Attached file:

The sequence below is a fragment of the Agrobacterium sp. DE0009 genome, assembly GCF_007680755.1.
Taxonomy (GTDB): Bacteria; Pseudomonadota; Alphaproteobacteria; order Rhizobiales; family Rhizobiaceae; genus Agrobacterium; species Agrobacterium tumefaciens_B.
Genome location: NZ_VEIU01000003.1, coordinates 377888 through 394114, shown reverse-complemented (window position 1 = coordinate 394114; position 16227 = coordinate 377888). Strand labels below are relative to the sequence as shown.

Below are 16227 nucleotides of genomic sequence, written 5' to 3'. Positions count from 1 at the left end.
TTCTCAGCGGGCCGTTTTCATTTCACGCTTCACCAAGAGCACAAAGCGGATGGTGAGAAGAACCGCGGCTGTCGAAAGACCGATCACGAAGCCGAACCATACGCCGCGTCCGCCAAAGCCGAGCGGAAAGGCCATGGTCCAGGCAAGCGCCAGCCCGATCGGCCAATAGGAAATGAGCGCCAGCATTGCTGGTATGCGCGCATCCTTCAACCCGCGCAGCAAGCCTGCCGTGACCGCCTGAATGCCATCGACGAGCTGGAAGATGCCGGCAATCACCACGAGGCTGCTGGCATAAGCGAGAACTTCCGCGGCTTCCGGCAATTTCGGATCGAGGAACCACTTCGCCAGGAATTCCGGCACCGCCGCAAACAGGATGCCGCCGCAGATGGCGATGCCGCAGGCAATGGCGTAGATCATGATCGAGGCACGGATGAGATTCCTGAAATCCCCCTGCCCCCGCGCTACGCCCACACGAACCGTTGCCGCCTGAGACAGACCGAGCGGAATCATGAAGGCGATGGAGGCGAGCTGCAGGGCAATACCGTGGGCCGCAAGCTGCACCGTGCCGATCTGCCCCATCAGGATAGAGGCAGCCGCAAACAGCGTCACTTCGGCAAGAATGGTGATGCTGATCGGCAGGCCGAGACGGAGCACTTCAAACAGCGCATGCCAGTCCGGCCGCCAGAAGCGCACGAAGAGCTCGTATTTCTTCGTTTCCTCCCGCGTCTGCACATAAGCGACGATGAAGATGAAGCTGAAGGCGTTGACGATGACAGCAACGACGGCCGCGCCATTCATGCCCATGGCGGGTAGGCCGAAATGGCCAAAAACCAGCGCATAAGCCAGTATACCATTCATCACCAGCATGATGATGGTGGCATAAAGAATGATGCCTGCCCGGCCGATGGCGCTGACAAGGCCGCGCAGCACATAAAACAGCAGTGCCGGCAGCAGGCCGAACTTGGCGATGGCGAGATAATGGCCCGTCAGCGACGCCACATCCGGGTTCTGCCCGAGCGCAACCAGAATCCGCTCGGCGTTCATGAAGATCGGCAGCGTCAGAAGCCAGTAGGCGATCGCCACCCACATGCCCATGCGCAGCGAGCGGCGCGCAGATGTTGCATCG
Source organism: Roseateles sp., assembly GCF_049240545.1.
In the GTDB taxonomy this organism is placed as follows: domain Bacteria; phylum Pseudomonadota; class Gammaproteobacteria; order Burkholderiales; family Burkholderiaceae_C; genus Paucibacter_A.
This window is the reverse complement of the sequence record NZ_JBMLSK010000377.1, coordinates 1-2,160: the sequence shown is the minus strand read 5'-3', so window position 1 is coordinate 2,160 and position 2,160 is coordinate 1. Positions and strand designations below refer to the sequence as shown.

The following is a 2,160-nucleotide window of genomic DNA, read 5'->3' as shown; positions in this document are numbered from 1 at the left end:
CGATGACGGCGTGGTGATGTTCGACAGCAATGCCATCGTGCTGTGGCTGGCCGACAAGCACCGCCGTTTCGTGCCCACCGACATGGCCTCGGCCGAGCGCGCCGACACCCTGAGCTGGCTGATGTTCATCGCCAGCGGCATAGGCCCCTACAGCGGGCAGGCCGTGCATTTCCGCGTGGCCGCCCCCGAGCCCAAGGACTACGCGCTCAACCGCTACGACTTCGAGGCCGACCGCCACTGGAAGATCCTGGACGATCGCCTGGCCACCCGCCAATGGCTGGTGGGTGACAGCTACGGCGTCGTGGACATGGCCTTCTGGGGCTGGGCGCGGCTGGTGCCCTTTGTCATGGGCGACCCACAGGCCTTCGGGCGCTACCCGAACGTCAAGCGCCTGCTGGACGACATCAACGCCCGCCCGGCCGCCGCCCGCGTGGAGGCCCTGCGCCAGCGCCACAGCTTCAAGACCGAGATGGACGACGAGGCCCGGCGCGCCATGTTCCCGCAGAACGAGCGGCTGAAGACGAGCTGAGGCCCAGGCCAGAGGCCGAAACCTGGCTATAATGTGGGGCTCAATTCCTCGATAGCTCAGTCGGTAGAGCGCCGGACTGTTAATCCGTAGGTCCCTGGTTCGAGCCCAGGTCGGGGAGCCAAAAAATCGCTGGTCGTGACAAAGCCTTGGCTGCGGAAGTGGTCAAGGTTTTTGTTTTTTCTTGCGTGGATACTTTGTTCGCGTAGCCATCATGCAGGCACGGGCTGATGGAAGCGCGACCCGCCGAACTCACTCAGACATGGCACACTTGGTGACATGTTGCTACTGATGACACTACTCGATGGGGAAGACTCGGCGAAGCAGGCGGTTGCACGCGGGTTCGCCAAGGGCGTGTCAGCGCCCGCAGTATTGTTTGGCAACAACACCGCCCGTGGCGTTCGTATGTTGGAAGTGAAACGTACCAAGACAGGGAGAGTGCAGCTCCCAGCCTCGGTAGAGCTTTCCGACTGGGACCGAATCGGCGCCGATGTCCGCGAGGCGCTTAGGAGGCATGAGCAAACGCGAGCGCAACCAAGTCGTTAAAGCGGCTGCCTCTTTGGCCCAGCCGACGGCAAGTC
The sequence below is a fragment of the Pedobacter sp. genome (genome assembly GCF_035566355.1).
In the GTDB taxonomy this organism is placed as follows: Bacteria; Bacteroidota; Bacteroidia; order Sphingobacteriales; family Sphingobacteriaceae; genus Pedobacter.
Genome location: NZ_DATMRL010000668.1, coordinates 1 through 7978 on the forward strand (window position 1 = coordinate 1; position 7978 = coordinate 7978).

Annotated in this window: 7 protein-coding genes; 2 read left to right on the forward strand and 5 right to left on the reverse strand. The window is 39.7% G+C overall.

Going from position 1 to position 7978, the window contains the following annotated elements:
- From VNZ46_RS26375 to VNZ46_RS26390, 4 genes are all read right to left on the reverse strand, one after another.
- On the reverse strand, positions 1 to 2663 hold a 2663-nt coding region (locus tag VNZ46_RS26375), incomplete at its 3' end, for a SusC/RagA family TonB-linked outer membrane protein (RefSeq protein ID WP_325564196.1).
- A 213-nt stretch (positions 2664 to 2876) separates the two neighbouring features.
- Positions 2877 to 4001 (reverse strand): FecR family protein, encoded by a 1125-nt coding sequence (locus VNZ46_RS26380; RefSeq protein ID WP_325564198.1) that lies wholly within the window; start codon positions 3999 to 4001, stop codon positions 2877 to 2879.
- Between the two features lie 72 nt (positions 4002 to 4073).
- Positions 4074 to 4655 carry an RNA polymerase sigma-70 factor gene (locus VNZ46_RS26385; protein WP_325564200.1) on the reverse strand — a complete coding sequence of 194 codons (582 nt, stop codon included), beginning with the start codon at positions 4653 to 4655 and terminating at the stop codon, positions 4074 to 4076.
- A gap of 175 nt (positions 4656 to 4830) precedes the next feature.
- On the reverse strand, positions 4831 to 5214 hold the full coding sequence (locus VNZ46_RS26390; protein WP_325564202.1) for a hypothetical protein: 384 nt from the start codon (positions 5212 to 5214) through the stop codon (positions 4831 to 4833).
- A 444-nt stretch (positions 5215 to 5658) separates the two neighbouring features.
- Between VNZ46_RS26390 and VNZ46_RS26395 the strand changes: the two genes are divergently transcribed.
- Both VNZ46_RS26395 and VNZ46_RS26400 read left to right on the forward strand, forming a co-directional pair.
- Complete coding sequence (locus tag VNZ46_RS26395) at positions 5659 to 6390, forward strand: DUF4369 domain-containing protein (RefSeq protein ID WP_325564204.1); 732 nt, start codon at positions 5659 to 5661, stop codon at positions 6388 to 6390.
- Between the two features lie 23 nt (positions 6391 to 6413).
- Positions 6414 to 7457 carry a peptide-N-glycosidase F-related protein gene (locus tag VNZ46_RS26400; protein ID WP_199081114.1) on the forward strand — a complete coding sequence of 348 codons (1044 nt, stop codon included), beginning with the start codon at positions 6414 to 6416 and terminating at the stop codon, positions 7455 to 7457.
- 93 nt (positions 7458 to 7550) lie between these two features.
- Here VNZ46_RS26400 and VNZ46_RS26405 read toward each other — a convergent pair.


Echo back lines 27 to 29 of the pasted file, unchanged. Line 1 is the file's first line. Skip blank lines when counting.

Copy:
- Complete coding sequence (locus tag VNZ46_RS26395) at positions 5659 to 6390, forward strand: DUF4369 domain-containing protein (RefSeq protein ID WP_325564204.1); 732 nt, start codon at positions 5659 to 5661, stop codon at positions 6388 to 6390.
- Between the two features lie 23 nt (positions 6391 to 6413).
- Positions 6414 to 7457 carry a peptide-N-glycosidase F-related protein gene (locus tag VNZ46_RS26400; protein ID WP_199081114.1) on the forward strand — a complete coding sequence of 348 codons (1044 nt, stop codon included), beginning with the start codon at positions 6414 to 6416 and terminating at the stop codon, positions 7455 to 7457.